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Global Black Friday Climate Strike


Black Friday is a day of consumerism that reflects the larger culture of disposability, capitalism, and consumption. The transactions between corporations, our government, industries, and political parties put our futures and the planet's health at risk. OUR FUTURES ARE NOT FOR SALE.

Each city in Canada will be organizing actions, strikes, and protests to draw the attention of the masses. We demand that our futures — and the climate crisis — be taken seriously. Check in with your local group to get the details of your city’s events.


Electronics require intensive mining of metals like lithium, aluminum, copper, nickel, cobalt, gold silver, and more. Mining not only produces hundreds of thousands of metric tons of greenhouse gas emissions annually, but also destroys watersheds, creates millions of tonnes of toxic waste, and produces products that leech toxins into the land and water.

Recycling isn’t enough because it’s energy intensive, and very inefficient — we currently recover only the cobalt when we recycle smartphones. To get to the root of the problem, we have to reduce our consumption.

Before the 1950s, humans managed to feed and quench ourselves without packaging in plastic.

Canada produces the most garbage per capita in the world, and in 2016, we averaged 688kg/year/person. Approximately 230kg of that waste comes from food packaging.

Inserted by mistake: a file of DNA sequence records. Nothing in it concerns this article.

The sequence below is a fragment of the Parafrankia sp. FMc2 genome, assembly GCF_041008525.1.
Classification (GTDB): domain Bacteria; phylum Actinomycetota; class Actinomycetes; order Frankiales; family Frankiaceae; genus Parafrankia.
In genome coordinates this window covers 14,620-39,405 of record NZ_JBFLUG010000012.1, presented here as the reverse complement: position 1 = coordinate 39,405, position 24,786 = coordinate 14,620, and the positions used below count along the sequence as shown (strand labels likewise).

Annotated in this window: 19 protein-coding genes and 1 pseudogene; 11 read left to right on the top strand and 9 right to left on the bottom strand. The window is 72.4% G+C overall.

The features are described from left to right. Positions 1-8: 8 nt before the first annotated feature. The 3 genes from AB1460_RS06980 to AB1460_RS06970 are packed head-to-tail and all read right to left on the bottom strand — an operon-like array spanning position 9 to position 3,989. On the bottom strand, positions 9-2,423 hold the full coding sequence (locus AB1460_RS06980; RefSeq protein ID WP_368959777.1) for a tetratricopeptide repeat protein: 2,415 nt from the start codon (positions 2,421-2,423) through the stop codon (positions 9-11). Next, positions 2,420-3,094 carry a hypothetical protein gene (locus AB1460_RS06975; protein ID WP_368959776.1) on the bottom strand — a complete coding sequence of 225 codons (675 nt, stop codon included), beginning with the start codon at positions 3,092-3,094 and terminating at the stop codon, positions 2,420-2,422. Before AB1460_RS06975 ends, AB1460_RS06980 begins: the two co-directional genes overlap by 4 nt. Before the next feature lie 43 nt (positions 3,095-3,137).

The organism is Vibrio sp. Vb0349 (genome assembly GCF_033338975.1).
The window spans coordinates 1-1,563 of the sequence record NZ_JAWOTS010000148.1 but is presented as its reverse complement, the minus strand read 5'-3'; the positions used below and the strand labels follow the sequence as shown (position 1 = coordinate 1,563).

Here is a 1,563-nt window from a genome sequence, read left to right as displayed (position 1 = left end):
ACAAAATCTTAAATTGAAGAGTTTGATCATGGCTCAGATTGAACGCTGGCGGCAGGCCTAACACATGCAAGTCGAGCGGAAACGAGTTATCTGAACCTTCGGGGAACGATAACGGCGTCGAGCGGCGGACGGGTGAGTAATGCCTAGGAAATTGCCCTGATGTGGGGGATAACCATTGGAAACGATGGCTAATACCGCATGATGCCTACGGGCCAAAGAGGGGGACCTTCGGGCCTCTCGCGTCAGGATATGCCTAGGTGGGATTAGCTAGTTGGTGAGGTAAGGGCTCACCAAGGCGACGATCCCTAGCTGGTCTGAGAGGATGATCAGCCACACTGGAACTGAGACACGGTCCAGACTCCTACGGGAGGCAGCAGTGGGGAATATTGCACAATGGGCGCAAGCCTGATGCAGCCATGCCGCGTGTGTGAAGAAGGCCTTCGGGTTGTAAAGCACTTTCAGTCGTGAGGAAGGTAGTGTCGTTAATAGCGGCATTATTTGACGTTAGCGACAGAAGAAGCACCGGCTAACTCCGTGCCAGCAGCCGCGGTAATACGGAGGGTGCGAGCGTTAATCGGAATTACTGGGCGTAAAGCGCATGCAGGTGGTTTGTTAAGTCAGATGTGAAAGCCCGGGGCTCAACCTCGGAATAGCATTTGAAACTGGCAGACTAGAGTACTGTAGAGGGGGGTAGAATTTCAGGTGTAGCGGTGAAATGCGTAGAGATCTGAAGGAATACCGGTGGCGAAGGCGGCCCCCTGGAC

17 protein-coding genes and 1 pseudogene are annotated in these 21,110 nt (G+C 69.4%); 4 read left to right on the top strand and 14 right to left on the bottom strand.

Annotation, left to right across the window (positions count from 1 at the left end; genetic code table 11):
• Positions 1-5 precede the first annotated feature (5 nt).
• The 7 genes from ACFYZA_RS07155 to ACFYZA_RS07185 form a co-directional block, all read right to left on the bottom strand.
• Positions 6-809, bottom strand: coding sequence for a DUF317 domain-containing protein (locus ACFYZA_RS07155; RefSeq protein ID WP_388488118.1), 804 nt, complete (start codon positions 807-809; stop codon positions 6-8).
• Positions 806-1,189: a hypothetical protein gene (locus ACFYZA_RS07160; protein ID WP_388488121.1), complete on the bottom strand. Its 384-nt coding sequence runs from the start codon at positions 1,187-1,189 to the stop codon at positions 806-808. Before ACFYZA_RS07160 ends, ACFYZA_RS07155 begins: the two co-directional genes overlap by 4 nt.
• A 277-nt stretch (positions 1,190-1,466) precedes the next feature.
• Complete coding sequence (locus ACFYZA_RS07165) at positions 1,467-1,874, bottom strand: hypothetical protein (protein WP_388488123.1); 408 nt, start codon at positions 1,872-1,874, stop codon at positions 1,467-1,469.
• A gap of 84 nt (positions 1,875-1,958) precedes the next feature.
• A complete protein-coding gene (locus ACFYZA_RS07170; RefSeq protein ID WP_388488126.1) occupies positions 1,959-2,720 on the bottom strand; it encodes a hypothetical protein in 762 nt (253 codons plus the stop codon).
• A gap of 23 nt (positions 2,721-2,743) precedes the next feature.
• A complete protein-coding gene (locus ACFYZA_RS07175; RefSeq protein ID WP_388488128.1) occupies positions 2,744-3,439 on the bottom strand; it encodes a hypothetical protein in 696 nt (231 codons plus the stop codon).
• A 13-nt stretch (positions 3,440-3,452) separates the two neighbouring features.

Don’t buy in.

  • Don’t upgrade your electronics if yours still work!
  • Buy used or refurbished before new!
  • Maintain the electronics you have by taking care of them.
  • Store data online.
  • Rent/borrow electronics instead of buying new.
  • Dispose of your e-waste at electronic recycling stations available in most cities.

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Don’t buy in.

  • Buy local to reduce transportation impacts.
  • Grow foods on your own or at a community garden.
  • Choose your diet carefully, if you can.
  • Consider fresh foods to avoid extensive packaging and the energy use of processed foods.
  • Prepare meals on your own instead of buying prepped/cut/pre-made foods.
  • Eat less meat to reduce land use, air pollution, and water pollution.
  • Start a compost system! Organic materials that don’t breakdown in aerated environments (like a landfill) release methane gas. Methane gas is 25x more potent than carbon dioxide on a 25-year scale, and 80x more potent on a 100-year scale.

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